New York Times Book Review
“For Baggott, cosmic irony is always in the details, the absurd gap between self-knowledge and behavioral excess….[Her] brand of witty psychological observation is dark and corrosive….She has a knack for finding the oxymoronic in any situation.”
Houston Chronicle
“Almond is a brilliant craftsman. But more, he is a writer who knows us as well as we know ourselves.”
Entertainment Weekly
"The constant mix of sweet and sour, of heart-swelling romance and smart-ass banter is the official language of Modern Urban Singledom. The best-selling author duo (he of Candyfreak, she of Girl Talk) make fine use of the epistolary form—with a few funny postal mishaps lending a hip meta touch. Their couple's distinct voices and push-pull dynamic are terrifically engaging. A-"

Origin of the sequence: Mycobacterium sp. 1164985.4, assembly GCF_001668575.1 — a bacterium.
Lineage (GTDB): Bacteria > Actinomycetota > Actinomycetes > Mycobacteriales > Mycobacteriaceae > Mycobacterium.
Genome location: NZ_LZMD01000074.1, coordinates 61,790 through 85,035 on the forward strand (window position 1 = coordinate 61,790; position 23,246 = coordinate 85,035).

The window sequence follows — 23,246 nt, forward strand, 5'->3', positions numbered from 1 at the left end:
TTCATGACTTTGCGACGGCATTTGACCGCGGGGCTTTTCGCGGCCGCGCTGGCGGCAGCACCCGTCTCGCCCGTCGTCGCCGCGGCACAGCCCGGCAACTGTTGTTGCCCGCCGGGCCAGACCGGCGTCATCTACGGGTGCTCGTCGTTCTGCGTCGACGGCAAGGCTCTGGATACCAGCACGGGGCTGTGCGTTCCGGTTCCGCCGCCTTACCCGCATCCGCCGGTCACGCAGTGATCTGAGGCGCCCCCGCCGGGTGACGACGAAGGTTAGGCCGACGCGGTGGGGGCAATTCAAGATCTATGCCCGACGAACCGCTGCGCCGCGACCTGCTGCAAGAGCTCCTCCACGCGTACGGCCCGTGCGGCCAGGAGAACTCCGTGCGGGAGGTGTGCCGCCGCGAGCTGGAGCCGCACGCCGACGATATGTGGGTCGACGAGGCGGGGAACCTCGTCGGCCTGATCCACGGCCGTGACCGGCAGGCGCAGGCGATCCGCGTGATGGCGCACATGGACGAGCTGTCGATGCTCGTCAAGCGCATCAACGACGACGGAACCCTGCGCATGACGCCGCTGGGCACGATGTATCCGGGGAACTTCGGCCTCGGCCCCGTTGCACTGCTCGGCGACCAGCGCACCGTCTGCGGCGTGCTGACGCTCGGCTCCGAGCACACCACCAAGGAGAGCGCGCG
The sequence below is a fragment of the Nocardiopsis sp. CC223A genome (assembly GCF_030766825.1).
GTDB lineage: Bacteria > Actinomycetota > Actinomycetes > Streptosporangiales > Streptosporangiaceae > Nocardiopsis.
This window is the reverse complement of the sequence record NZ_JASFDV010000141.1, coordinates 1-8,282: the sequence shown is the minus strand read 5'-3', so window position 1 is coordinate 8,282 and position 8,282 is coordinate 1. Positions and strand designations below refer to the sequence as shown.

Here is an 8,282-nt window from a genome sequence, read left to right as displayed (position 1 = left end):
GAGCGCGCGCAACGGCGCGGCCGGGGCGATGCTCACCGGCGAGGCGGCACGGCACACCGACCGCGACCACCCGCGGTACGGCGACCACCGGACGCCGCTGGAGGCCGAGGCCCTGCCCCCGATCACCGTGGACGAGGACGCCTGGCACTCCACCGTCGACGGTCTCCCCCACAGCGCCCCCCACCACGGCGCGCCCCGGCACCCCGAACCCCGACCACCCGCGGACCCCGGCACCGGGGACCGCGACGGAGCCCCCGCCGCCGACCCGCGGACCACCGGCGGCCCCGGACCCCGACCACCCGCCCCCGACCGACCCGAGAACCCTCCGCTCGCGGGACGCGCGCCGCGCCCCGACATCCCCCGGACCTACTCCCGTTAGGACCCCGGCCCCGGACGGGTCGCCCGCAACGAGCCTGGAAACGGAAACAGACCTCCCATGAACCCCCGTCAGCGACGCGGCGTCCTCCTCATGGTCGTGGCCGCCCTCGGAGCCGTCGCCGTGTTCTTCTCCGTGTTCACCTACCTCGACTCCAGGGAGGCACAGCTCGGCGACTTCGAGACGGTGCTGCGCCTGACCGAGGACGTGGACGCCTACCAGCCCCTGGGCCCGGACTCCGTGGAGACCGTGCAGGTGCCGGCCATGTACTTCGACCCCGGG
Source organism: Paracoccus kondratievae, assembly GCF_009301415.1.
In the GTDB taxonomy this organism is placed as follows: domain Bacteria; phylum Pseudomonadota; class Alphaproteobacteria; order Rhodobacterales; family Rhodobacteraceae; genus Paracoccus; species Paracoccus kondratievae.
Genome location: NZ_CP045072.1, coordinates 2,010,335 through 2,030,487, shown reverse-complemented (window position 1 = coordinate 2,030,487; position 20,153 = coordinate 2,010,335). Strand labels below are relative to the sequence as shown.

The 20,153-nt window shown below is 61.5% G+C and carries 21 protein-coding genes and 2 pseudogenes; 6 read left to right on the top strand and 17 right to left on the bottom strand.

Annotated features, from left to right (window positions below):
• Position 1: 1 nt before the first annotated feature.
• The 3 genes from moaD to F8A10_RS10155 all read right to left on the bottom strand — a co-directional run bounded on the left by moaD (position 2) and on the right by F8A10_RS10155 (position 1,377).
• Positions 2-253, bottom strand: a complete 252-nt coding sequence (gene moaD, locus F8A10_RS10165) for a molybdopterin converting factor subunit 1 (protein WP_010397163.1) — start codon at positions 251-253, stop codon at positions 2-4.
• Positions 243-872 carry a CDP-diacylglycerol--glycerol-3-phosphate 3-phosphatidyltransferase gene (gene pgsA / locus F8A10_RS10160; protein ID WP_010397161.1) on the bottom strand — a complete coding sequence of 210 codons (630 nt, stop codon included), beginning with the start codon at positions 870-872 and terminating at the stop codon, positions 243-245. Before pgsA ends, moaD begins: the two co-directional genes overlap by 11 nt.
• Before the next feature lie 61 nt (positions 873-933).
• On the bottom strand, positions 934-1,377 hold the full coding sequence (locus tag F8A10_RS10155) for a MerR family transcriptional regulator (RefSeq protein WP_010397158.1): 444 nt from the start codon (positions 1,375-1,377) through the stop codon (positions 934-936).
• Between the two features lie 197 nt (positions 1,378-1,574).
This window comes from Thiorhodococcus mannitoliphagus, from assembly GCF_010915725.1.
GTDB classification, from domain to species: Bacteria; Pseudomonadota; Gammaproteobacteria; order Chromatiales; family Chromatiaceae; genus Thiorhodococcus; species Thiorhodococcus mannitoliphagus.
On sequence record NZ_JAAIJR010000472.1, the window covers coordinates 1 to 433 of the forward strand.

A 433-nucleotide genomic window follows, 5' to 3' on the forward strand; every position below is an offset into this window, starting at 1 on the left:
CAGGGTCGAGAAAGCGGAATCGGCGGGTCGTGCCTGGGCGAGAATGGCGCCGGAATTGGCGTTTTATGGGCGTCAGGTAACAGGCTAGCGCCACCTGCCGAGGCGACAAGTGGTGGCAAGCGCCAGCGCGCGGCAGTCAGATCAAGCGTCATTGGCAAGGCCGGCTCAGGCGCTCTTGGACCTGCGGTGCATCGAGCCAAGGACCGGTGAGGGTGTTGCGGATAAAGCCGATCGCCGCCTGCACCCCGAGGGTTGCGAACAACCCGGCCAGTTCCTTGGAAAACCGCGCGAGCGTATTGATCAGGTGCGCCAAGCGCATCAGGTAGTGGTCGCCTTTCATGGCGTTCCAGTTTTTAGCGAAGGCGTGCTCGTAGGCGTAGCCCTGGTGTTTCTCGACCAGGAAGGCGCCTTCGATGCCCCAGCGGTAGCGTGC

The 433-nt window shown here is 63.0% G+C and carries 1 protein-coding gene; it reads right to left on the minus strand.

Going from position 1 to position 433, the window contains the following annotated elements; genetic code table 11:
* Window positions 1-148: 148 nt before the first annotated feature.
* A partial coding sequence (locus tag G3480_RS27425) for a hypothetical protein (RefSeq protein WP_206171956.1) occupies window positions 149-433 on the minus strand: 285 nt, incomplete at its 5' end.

Entertainment Weekly

Product Details

ISBN-13:
9781565124431
Publisher:
Algonquin Books of Chapel Hill
Publication date:
04/28/2006
Pages:
320
Product dimensions:
5.69(w) x 7.75(h) x 1.06(d)

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What People are saying about this

Madison Smartt Bell
“Few writers of the twenty-first century can rival the verve, the energy, and the sheer delight in language of Julianna Baggott.”
- Madison Smartt Bell
From the Publisher
“Few writers of the twenty-first century can rival the verve, the energy, and the sheer delight in language of Julianna Baggott.”

- Madison Smartt Bell

Meet the Author


Julianna Baggott is the author of the bestseller Girl Talk, as well as The Miss America Family, The Madam, and a book of poems. She writes popular children’s books under the pseudonym N. E. Bode. She teaches at Florida State University.

Steve Almond has published over one hundred stories and poems—in publications ranging from Playboy to Tin House to Zoetrope—and a two previous collections of stories, My Life in Heavy Metal and The Evil B.B. Chow. He is the author of the bestselling novel Candyfreak: A Journey Through the Chocolate Underbelly of America.